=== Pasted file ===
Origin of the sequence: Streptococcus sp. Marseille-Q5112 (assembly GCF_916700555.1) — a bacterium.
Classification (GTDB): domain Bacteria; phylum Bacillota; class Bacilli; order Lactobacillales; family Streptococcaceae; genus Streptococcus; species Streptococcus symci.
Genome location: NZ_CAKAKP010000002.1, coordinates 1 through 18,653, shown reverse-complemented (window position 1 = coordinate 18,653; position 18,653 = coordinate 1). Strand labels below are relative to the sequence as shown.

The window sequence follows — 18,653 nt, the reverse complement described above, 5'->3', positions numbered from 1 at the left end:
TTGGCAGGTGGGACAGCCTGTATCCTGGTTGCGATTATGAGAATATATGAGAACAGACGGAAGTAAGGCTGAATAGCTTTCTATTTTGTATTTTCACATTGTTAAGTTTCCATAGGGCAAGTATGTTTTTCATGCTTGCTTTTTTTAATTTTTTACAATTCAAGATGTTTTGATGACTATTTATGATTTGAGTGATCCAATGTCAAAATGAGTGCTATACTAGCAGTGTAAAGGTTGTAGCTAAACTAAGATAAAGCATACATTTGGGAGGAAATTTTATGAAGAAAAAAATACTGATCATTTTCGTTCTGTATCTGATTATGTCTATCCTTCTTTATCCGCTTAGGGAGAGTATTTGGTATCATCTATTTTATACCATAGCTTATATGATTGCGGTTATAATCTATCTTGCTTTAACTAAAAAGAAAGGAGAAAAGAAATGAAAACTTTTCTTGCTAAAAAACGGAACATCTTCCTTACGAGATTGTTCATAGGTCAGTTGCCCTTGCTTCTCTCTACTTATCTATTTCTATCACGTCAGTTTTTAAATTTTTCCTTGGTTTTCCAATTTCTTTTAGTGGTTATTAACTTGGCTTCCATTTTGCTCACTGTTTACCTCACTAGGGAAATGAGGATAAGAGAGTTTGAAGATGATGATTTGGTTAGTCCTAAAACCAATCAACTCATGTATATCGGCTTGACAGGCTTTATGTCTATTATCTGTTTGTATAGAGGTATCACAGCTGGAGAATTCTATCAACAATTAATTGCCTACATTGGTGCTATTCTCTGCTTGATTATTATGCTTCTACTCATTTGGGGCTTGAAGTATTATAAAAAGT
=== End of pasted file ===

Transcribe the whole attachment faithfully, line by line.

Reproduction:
Origin of the sequence: Streptococcus sp. Marseille-Q5112 (assembly GCF_916700555.1) — a bacterium.
Classification (GTDB): domain Bacteria; phylum Bacillota; class Bacilli; order Lactobacillales; family Streptococcaceae; genus Streptococcus; species Streptococcus symci.
Genome location: NZ_CAKAKP010000002.1, coordinates 1 through 18,653, shown reverse-complemented (window position 1 = coordinate 18,653; position 18,653 = coordinate 1). Strand labels below are relative to the sequence as shown.

The window sequence follows — 18,653 nt, the reverse complement described above, 5'->3', positions numbered from 1 at the left end:
TTGGCAGGTGGGACAGCCTGTATCCTGGTTGCGATTATGAGAATATATGAGAACAGACGGAAGTAAGGCTGAATAGCTTTCTATTTTGTATTTTCACATTGTTAAGTTTCCATAGGGCAAGTATGTTTTTCATGCTTGCTTTTTTTAATTTTTTACAATTCAAGATGTTTTGATGACTATTTATGATTTGAGTGATCCAATGTCAAAATGAGTGCTATACTAGCAGTGTAAAGGTTGTAGCTAAACTAAGATAAAGCATACATTTGGGAGGAAATTTTATGAAGAAAAAAATACTGATCATTTTCGTTCTGTATCTGATTATGTCTATCCTTCTTTATCCGCTTAGGGAGAGTATTTGGTATCATCTATTTTATACCATAGCTTATATGATTGCGGTTATAATCTATCTTGCTTTAACTAAAAAGAAAGGAGAAAAGAAATGAAAACTTTTCTTGCTAAAAAACGGAACATCTTCCTTACGAGATTGTTCATAGGTCAGTTGCCCTTGCTTCTCTCTACTTATCTATTTCTATCACGTCAGTTTTTAAATTTTTCCTTGGTTTTCCAATTTCTTTTAGTGGTTATTAACTTGGCTTCCATTTTGCTCACTGTTTACCTCACTAGGGAAATGAGGATAAGAGAGTTTGAAGATGATGATTTGGTTAGTCCTAAAACCAATCAACTCATGTATATCGGCTTGACAGGCTTTATGTCTATTATCTGTTTGTATAGAGGTATCACAGCTGGAGAATTCTATCAACAATTAATTGCCTACATTGGTGCTATTCTCTGCTTGATTATTATGCTTCTACTCATTTGGGGCTTGAAGTATTATAAAAAGT